Nick highlighted the need for a collegiate approach, "This isn't an issue confined to the Wye. The Severn and other catchments have similar concerns. We need a concerted response to the problem across the industry, including all the packers, farmers and representatives from organisations such as BEIC and NFU."

Whilst absent at the meeting, BEIC says that they are acutely aware of the situation in the Wye and the implications for further afield. BEIC has commissioned agricultural consultancy firm ADAS to undertake several multi-year research projects to investigate areas of contention. These include nitrogen and phosphate testing on ranges adjacent to the river combined with water testing up and downstream, which may indicate the degree to which poultry accessing pasture creates conditions that deviate from typical farm agricultural land and run-off.

BEIC CEO Gary Ford told the Ranger, "In the next few weeks, we expect to receive the results from studies we initiated several years ago. These reports will be crucial in providing us with the evidence base to support informed discussion with all parties and the pragmatic policy decisions that may follow."

AHDB's nutrient management guide, RB209, remains the reference document for manure nutrient content. In 2023, RB209 celebrated its 50th birthday, and some question the validity of the data within. Estimates suggest that RB209 overstates the phosphorus content in poultry manure by more than 25%, depending on the production system and diet. The reductions are understood to be multifactorial, but advances in feed technology and specifically the use of enzymes are central, improving bio-availability and thus absorption, in turn affording reduced inclusion levels in the diet. The results of ADAS's widespread analysis of poultry manure on behalf of BEIC are keenly awaited.

Control, integration, and sheer scale mark the broiler industry from the egg supply chain. Leigh Day has recognised these contrasts, "The claim will allege that the scale of the regional poultry industry operations, and specifically of Avara Foods, which research suggests may be responsible for approximately 16 million of the birds present in the River Wye catchment in any given period and it is alleged to exert substantial control over their supply chain, is a significant cause of the environmental impacts felt by the local community."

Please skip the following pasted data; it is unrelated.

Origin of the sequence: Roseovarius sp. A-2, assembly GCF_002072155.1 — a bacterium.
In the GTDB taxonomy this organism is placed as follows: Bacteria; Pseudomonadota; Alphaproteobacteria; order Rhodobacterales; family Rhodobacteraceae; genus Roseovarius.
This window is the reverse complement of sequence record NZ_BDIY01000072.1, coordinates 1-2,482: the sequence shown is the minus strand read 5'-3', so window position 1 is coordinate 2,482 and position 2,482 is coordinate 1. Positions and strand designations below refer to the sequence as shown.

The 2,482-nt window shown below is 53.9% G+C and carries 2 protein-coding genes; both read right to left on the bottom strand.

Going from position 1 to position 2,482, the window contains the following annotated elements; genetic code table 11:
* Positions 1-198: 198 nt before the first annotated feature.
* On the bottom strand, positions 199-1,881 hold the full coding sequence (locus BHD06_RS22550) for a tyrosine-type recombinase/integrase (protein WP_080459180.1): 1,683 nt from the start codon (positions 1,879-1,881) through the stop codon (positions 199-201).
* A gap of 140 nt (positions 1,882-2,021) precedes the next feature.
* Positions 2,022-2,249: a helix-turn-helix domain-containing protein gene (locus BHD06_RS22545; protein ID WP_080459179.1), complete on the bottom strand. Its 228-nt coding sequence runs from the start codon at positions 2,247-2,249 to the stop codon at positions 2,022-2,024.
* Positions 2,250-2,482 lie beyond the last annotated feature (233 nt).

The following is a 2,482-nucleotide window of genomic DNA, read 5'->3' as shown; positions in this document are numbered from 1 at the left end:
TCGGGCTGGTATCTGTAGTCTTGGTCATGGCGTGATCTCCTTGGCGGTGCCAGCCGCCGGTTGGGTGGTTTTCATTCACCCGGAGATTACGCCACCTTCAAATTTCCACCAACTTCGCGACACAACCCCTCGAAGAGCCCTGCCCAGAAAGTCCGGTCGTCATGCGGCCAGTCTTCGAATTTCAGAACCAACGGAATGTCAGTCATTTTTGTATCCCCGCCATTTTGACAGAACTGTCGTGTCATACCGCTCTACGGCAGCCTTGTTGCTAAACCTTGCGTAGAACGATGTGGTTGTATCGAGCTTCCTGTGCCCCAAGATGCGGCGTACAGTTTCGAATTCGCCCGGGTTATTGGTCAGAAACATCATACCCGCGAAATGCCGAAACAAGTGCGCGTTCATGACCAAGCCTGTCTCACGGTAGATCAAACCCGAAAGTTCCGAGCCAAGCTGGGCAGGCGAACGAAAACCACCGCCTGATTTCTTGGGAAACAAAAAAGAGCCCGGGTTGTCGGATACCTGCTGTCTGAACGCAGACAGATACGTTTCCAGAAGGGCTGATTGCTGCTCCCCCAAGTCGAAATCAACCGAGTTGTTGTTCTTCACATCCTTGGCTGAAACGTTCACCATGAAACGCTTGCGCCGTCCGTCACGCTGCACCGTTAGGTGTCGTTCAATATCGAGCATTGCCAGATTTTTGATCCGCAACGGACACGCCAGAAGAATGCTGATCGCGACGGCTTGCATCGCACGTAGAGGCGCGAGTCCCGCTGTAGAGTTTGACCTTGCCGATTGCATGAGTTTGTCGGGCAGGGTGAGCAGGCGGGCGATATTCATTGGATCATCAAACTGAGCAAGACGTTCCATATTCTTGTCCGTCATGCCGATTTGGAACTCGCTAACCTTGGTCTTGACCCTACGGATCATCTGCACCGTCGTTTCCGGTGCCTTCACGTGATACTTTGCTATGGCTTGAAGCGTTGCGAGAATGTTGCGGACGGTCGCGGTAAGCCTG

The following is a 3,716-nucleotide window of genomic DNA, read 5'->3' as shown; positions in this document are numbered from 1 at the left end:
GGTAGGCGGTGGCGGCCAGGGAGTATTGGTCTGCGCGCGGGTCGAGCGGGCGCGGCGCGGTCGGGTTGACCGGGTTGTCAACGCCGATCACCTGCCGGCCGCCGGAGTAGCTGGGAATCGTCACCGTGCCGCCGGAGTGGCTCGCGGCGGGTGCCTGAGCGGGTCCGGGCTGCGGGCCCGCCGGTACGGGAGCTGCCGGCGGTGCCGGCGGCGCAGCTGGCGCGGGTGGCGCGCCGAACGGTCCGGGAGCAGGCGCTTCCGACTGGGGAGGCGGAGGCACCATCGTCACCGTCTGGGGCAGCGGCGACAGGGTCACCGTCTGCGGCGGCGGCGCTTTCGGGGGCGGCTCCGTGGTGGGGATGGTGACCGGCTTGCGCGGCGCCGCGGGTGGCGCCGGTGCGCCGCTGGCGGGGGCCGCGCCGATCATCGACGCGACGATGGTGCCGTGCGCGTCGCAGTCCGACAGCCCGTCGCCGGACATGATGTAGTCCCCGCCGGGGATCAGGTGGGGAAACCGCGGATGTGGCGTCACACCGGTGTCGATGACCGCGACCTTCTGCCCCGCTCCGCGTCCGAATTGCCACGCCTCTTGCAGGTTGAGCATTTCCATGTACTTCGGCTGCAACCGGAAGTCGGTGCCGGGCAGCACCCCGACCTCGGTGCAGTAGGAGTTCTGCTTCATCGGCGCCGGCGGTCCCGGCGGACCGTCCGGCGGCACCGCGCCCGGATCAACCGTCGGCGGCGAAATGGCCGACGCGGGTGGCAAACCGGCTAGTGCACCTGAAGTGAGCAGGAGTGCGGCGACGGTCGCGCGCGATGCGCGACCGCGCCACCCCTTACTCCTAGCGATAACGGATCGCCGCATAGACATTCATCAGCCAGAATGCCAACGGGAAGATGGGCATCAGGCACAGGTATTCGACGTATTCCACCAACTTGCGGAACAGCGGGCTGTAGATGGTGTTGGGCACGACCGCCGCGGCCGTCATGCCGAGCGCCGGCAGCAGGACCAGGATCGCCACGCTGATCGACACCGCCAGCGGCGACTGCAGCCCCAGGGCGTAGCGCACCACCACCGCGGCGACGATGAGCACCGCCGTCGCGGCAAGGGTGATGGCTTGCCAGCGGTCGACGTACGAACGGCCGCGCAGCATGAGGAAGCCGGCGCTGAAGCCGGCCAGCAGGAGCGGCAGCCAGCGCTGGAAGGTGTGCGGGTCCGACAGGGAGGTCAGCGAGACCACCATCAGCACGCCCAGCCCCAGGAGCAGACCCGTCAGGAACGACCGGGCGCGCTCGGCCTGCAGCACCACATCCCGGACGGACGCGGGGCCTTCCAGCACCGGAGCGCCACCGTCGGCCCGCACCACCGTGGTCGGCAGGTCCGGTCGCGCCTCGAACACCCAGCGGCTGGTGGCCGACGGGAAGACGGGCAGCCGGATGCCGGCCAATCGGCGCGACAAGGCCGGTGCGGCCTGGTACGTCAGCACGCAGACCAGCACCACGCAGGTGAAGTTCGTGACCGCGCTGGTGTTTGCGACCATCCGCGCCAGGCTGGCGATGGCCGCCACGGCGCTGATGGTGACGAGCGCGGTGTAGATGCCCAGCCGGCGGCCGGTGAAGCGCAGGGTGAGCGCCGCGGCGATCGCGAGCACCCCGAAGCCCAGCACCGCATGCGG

The egg industry has wrestled with the word 'integration' for decades, but as the free range segment grew to replace cage as the dominant force in the category, the effect has been to fragment a trade. The large, intensive farms operated by marketing firms have been displaced by many more small, independent, extensive producers. Whilst some packers may seek to create alignment in sourcing or procedures in their free range supply chain, there is no one-size-fits-all approach akin to the broiler integration business model.

According to Leigh Day, Noble Foods is the largest packer and second-largest poultry firm in the Wye region. Glenn Evans, Group Head of Sustainability at Noble Foods, presented to the Monmouth audience, highlighting the work Noble Foods had undertaken with its producers.

Glenn said, "First and foremost, we're committed to supporting our producers. We are introducing an environmental incentive scheme to further incentivise our producers in the catchment with their sustainability measures. We have about 2.5% of the total poultry flock in the Wye & Usk. A nominal number of farms, but therefore the opportunity to work closely with each of them and support them in future," adding, "Collaboration is key; this is a problem we can't solve alone. While nutrient management on all farms is crucial, the missing piece that we're calling for is more grant funding and external investment to assist with manure storage and management on farms, as this is missing in the poultry sector and a more centralised view of providing technology in the catchment to provide alternatives uses of manure."

The Environment Agency was approached for comment following the Monmouth meeting, but at the time of going to press, BFREPA had not received a reply.

There may be revisions to the nutrient content of poultry manure in the future. In addition to agriculture, water treatment plants are likely to contribute significantly to the pollution problem. Soil-based farming must take greater duty of care in applying poultry manure to their land. Beyond debate is the present condition of the River Wye and the precedent for equivalent concern about the environmental impact of poultry farming across the nation. As the case against Avara asserts, the ultimate responsibility for any damage lies with the origin of the manure rather than the subsequent application.